Venkatapuram movie review – OK thriller

Venkatapuram is a slick revenge saga that’s consistently engaging

Venkatapuram is a film you’ll get when a director doesn’t pander to commercial obligations and trusts his story. Against a Vizag backdrop, Venu Madikanti packages a tale that’s replete with timely twists in a non-linear narrative. The revenge saga that runs well under two hours gives the Happy Days actor Rahul (as the protagonist Anand, a pizza delivery boy) something to cheer about. Based on a true cover-up story that offers a sneak peek into the functioning of the police system, Venkatapuram is a slick outing, whose drama and action elements are packaged in the right proportion.

The film opens with a mysterious murder at Bheemili where what you see isn’t exactly what you get. Anand is a prime suspect in the incident, but his version of the story could do a lot to uncover the cloudy nature of the case. A journey into his past reveals he’s an orphan, who has nothing much to his life beyond his bills and his work at a pizza joint. The film takes us through his equation with Chaitra, a college student and how an incident transforms the youngster into a no-holds-barred revenge seeker. Revenge is certainly glorified here and the director never tries to be politically correct either, he keeps the dialogue minimal and uses cinematic liberties to take certain situations forward.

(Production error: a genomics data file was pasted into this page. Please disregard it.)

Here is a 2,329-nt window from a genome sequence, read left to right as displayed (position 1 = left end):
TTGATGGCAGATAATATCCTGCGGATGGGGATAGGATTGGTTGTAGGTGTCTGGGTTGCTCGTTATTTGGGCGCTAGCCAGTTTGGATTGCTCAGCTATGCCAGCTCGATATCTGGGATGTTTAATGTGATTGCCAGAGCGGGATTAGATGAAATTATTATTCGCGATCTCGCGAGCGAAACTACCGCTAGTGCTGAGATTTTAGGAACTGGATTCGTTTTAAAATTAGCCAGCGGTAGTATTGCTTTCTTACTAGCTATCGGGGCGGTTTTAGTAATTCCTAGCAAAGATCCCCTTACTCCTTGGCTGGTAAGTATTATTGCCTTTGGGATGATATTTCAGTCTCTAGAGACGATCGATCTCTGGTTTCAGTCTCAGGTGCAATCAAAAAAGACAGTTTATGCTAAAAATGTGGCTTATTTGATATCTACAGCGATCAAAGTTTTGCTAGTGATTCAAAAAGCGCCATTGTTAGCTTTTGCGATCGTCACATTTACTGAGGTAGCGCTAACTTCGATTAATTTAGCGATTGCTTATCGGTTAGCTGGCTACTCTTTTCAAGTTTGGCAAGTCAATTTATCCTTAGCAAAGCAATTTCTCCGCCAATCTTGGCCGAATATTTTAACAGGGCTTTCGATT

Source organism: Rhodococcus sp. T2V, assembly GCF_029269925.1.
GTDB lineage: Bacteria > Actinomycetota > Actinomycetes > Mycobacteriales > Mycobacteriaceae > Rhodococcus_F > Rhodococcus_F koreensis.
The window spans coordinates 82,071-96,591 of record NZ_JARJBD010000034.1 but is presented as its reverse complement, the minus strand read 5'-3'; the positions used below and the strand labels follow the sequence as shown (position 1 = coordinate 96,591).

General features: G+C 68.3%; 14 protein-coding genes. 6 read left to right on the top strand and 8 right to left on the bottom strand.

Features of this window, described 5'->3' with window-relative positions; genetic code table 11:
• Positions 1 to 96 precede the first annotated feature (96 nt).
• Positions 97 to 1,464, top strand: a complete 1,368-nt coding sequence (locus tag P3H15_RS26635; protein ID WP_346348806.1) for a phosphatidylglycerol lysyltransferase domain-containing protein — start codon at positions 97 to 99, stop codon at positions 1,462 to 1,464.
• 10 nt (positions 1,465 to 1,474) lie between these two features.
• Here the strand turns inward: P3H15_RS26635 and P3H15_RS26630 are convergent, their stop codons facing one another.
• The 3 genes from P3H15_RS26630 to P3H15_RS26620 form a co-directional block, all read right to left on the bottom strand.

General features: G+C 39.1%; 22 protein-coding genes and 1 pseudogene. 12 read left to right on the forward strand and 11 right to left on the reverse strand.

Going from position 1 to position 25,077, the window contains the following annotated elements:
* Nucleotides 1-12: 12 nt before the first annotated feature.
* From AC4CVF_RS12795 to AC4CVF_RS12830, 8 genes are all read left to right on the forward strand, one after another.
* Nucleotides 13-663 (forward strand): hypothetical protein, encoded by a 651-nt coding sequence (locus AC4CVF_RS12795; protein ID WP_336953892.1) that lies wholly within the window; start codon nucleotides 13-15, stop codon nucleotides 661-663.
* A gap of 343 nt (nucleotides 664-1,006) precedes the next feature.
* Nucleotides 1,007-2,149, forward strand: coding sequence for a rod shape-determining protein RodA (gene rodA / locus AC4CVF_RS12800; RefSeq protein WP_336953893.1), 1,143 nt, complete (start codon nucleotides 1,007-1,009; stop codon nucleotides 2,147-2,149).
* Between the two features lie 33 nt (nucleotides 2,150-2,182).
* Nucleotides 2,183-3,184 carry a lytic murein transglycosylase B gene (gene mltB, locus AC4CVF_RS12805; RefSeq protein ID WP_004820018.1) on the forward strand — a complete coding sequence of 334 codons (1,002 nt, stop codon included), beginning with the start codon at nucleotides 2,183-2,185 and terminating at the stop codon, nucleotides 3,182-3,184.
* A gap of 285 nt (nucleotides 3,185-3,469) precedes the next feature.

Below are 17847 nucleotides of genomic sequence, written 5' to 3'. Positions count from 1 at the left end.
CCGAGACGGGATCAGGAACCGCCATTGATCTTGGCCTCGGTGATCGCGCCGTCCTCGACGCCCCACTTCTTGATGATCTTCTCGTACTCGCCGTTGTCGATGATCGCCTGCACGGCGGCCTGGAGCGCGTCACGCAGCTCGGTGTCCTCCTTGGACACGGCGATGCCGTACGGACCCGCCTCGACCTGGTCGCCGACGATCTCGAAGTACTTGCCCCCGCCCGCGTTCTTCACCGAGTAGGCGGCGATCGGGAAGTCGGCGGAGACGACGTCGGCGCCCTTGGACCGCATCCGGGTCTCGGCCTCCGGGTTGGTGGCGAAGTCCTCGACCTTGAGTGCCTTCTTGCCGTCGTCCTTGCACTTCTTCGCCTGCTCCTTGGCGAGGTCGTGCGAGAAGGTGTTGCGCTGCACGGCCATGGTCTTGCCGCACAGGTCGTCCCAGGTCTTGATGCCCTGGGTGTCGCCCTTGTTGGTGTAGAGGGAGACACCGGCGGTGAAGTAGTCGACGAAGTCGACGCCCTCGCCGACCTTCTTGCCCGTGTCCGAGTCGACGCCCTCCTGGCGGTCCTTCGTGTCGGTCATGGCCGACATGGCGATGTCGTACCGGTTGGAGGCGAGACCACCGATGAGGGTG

If only the film had shown more sensitivity in its portrayal of a new-age girl; instances like the one where Chaitra and her friends hang out at the college terrace for a smoke are proof of that. At places, the film is rather similar to the Tamil film Visaranai on how politicians and cops function; Venkatapuram takes a black-and-white view on the system.

While the narrative scores, the film has little to boast about in the performance of its lead cast. Rahul’s toned physique gets ample focus though his body language clearly leaves a lot to be desired. To the filmmaker’s credit, the multi-layered role does well to hide his shortcomings. There are lip sync issues with the dialogues, mostly for the debutante Mahima Makhwana, who transitions from television to films comfortably. Still, this film works because of directorial control, Venu frees the result from convoluted sub-plots and is also aided by the cinematographic appeal and Achu’s subtle music score.


Cast: Rahul, Mahima Makhwana, Ajay

Director: Venu Madikanti

Music: Achu

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